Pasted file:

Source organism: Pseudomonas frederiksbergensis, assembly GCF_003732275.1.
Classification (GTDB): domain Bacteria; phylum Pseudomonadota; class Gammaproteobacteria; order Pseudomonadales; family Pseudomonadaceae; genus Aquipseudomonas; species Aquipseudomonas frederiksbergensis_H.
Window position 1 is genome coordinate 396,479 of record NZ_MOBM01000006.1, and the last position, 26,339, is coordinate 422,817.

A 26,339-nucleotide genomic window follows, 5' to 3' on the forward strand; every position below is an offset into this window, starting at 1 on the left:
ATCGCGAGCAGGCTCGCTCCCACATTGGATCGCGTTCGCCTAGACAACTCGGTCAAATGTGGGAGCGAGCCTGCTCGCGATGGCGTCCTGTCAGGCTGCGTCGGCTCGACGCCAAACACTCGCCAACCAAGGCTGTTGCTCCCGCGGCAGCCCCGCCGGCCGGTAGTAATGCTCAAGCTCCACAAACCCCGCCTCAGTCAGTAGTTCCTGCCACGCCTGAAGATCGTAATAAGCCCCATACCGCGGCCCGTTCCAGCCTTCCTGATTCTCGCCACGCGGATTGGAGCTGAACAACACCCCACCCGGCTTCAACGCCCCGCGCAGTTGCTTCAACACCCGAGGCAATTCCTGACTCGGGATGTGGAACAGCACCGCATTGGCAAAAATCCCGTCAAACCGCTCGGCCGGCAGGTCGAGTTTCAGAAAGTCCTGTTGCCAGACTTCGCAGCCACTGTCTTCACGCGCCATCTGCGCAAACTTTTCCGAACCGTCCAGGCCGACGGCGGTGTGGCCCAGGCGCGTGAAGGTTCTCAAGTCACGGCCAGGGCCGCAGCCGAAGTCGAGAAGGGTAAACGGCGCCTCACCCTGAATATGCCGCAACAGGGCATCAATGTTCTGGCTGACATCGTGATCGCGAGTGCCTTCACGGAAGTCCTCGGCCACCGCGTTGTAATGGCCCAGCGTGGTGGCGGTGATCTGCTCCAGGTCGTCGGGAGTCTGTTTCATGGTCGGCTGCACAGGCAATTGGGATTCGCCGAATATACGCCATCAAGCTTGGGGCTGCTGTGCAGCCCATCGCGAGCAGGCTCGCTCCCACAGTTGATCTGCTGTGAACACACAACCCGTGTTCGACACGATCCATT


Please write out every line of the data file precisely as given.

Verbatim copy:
Source organism: Pseudomonas frederiksbergensis, assembly GCF_003732275.1.
Classification (GTDB): domain Bacteria; phylum Pseudomonadota; class Gammaproteobacteria; order Pseudomonadales; family Pseudomonadaceae; genus Aquipseudomonas; species Aquipseudomonas frederiksbergensis_H.
Window position 1 is genome coordinate 396,479 of record NZ_MOBM01000006.1, and the last position, 26,339, is coordinate 422,817.

A 26,339-nucleotide genomic window follows, 5' to 3' on the forward strand; every position below is an offset into this window, starting at 1 on the left:
ATCGCGAGCAGGCTCGCTCCCACATTGGATCGCGTTCGCCTAGACAACTCGGTCAAATGTGGGAGCGAGCCTGCTCGCGATGGCGTCCTGTCAGGCTGCGTCGGCTCGACGCCAAACACTCGCCAACCAAGGCTGTTGCTCCCGCGGCAGCCCCGCCGGCCGGTAGTAATGCTCAAGCTCCACAAACCCCGCCTCAGTCAGTAGTTCCTGCCACGCCTGAAGATCGTAATAAGCCCCATACCGCGGCCCGTTCCAGCCTTCCTGATTCTCGCCACGCGGATTGGAGCTGAACAACACCCCACCCGGCTTCAACGCCCCGCGCAGTTGCTTCAACACCCGAGGCAATTCCTGACTCGGGATGTGGAACAGCACCGCATTGGCAAAAATCCCGTCAAACCGCTCGGCCGGCAGGTCGAGTTTCAGAAAGTCCTGTTGCCAGACTTCGCAGCCACTGTCTTCACGCGCCATCTGCGCAAACTTTTCCGAACCGTCCAGGCCGACGGCGGTGTGGCCCAGGCGCGTGAAGGTTCTCAAGTCACGGCCAGGGCCGCAGCCGAAGTCGAGAAGGGTAAACGGCGCCTCACCCTGAATATGCCGCAACAGGGCATCAATGTTCTGGCTGACATCGTGATCGCGAGTGCCTTCACGGAAGTCCTCGGCCACCGCGTTGTAATGGCCCAGCGTGGTGGCGGTGATCTGCTCCAGGTCGTCGGGAGTCTGTTTCATGGTCGGCTGCACAGGCAATTGGGATTCGCCGAATATACGCCATCAAGCTTGGGGCTGCTGTGCAGCCCATCGCGAGCAGGCTCGCTCCCACAGTTGATCTGCTGTGAACACACAACCCGTGTTCGACACGATCCATT